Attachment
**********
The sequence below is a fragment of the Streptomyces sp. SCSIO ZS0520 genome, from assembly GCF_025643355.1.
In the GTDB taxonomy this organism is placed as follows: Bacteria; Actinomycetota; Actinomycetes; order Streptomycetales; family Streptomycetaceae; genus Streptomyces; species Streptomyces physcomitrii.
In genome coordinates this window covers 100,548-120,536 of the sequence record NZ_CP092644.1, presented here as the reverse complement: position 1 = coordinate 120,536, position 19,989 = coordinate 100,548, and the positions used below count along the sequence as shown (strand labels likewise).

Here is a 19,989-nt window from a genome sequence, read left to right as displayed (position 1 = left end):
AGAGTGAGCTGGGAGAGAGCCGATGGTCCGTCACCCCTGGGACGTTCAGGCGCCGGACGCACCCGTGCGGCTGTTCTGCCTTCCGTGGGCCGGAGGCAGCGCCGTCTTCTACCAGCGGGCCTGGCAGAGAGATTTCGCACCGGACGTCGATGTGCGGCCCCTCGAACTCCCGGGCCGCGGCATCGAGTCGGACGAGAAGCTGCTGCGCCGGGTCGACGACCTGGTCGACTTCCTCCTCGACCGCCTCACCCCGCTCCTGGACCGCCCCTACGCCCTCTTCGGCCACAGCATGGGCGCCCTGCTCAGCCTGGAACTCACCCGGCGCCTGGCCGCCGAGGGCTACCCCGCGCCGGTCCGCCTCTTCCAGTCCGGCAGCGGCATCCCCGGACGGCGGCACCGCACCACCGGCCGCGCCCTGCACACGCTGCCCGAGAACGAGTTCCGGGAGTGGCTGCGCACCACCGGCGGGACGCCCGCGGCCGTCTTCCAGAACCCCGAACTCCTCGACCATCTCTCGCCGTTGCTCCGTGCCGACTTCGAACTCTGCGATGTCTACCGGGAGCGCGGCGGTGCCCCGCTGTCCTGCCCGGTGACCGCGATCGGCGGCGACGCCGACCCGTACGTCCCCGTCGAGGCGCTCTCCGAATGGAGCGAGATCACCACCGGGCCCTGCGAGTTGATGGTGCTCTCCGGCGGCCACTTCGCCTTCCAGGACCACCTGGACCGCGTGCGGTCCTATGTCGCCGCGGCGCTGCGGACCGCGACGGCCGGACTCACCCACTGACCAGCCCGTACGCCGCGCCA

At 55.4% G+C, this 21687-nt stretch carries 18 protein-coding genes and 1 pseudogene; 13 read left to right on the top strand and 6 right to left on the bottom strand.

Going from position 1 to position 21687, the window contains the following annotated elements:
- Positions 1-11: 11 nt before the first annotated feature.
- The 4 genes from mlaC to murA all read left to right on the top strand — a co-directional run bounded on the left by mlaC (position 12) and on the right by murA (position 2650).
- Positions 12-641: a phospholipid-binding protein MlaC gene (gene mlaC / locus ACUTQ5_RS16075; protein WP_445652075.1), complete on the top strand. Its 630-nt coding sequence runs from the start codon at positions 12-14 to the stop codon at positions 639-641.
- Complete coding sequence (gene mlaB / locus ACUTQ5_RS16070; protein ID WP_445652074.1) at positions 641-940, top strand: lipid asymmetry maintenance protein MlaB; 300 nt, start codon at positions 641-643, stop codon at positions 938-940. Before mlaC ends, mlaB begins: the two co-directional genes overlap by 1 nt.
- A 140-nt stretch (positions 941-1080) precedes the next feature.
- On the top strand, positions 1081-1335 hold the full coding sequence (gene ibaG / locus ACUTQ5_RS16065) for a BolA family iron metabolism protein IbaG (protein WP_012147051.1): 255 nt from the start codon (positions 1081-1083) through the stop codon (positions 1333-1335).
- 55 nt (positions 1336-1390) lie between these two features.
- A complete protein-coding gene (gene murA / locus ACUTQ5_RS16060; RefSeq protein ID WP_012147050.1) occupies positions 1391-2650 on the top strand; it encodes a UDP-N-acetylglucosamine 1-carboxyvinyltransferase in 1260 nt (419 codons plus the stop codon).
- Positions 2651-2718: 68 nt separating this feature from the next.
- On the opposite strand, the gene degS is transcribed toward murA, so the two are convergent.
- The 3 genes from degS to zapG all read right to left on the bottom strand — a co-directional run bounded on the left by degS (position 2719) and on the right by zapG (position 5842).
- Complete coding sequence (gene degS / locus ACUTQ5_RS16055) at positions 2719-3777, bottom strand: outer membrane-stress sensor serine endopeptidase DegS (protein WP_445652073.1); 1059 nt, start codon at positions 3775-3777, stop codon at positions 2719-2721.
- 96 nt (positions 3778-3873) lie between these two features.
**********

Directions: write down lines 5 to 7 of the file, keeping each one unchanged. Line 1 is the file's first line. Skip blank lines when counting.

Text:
AGAGTGAGCTGGGAGAGAGCCGATGGTCCGTCACCCCTGGGACGTTCAGGCGCCGGACGCACCCGTGCGGCTGTTCTGCCTTCCGTGGGCCGGAGGCAGCGCCGTCTTCTACCAGCGGGCCTGGCAGAGAGATTTCGCACCGGACGTCGATGTGCGGCCCCTCGAACTCCCGGGCCGCGGCATCGAGTCGGACGAGAAGCTGCTGCGCCGGGTCGACGACCTGGTCGACTTCCTCCTCGACCGCCTCACCCCGCTCCTGGACCGCCCCTACGCCCTCTTCGGCCACAGCATGGGCGCCCTGCTCAGCCTGGAACTCACCCGGCGCCTGGCCGCCGAGGGCTACCCCGCGCCGGTCCGCCTCTTCCAGTCCGGCAGCGGCATCCCCGGACGGCGGCACCGCACCACCGGCCGCGCCCTGCACACGCTGCCCGAGAACGAGTTCCGGGAGTGGCTGCGCACCACCGGCGGGACGCCCGCGGCCGTCTTCCAGAACCCCGAACTCCTCGACCATCTCTCGCCGTTGCTCCGTGCCGACTTCGAACTCTGCGATGTCTACCGGGAGCGCGGCGGTGCCCCGCTGTCCTGCCCGGTGACCGCGATCGGCGGCGACGCCGACCCGTACGTCCCCGTCGAGGCGCTCTCCGAATGGAGCGAGATCACCACCGGGCCCTGCGAGTTGATGGTGCTCTCCGGCGGCCACTTCGCCTTCCAGGACCACCTGGACCGCGTGCGGTCCTATGTCGCCGCGGCGCTGCGGACCGCGACGGCCGGACTCACCCACTGACCAGCCCGTACGCCGCGCCA

At 55.4% G+C, this 21687-nt stretch carries 18 protein-coding genes and 1 pseudogene; 13 read left to right on the top strand and 6 right to left on the bottom strand.

Going from position 1 to position 21687, the window contains the following annotated elements: